The small corner of the ‘net I inhabit is already abuzz with things that have broken with the Mac OS X 10.4.10 update. Software seems to be breaking not because of significant changes in this update, but because of poor version checking routines.
Awesome — isn’t it?
Anyway, here are some reports I’ve heard:
[Bad link]: CA eTrust 8.1 installer thinks it’s installing on Solaris 10
[Bad link]: Tivoli Storage Manager installer 5.1 installer just thinks v10.4.10 is older than 10.4.3, which is rather pedestrian
[Bad link]: Apple Remote Desktop 3 (of all applications … ahem!) can’t display version numbers correctly, or use the new version in Smart Lists.
Yeah, I know … I guess I’m becoming a Python fanboy. Apologies.
I’ll admit it: I’m a bit slow when it comes to the shell. I use it a lot, but never feel like I’m using it as well as I could. But today, I figured out how to turn on Z Shell completion system. And it is very, very good.
[Bad link] helped me, leading me to add the following to my .zshrc file:
autoload -U compinit
Once I’d done that, I could begin completing various commands and parameters. Within a few moments, using the tutorial above, I’d already completed:
This is cool.
When scripting for system administration, it’s often helpful to know what edition and version of Mac OS X is installed.
By edition, I mean whether you are using Mac OS X or Mac OS X Server — Server generally being a superset of the client operating system. The version, of course, is an indentifier such as “10.4.9” or “10.3” or “10.2.8.”
Given the version number, you can deduce the marketing name of the system software: “Tiger,” “Panther,” and “Jaguar,” respectively. Interestingly, I’m aware of no string in the system that identifies that marketing name; even “About This Mac” in the Apple menu does not display it. (However, you can find all of the names in the
You can obtain the version information in a number of ways. From a scriptability standpoint, the quickest way to the chase is probably the
sw_vers utility. The basic usage and output looks like this:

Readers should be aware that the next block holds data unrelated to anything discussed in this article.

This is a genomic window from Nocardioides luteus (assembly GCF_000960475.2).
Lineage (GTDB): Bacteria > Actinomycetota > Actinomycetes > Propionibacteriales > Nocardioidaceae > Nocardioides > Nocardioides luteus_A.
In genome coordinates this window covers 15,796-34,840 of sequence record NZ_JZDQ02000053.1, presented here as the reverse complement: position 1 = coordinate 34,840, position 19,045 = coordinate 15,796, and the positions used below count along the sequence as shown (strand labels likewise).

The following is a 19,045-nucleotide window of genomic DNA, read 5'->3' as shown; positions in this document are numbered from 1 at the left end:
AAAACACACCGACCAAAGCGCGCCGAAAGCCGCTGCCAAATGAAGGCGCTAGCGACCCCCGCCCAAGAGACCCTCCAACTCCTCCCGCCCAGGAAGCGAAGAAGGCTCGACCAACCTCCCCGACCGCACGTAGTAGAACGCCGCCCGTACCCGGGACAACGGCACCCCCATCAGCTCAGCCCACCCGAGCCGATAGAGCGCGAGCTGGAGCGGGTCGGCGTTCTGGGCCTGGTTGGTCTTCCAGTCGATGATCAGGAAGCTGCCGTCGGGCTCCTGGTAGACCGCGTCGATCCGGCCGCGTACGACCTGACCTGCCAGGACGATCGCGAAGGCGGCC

ProductName: Mac OS X
… but you can also, as of Mac OS X 10.3 or later, narrow it down to get just the string you want. (Note that you can only run
sw_vers, without modification, in Jaguar and earlier.) So, if you just need the ProductVersion, ask for it:
$ sw_vers -productVersion
One drawback of this solution is that you can only get the version information for a running copy of Mac OS X. According to its man page,
“prints version information about the Mac OS X or Mac OS X Server operating
system running on the local machine.” It can’t detect the version of a
non-running Mac OS X installation.
Happily, the same information is stored in two property list files in the /System directory. Therefore, you can read the version data directly from these plist files.
… where $volume is the path to the target volume. The ServerVersion.plist file does not exist on workstation/client edition of Mac OS X. The mere presence of the ServerVersion.plist, therefore, indicates that you have encountered Mac OS X Server.
So, from the command line, you could enter:
$ defaults read /System/Library/CoreServices/SystemVersion 'ProductVersion'
… or even …
$ defaults read '/Volumes/Mac OS X Install DVD/System/Library/CoreServices/SystemVersion' 'ProductVersion'
Reading the plists comes in handy if you’re trying to detect the version of Mac OS X on a disk other than the current startup disk, where
sw_vers fails. This means you can even detect the version of Mac OS X installed on Apple’s boot CDs and DVDs!
The plist method is also useful if you’re using a scripting language — such as Python, with its
[Bad link] (I’m sure there’s something for Perl, too … and you could also try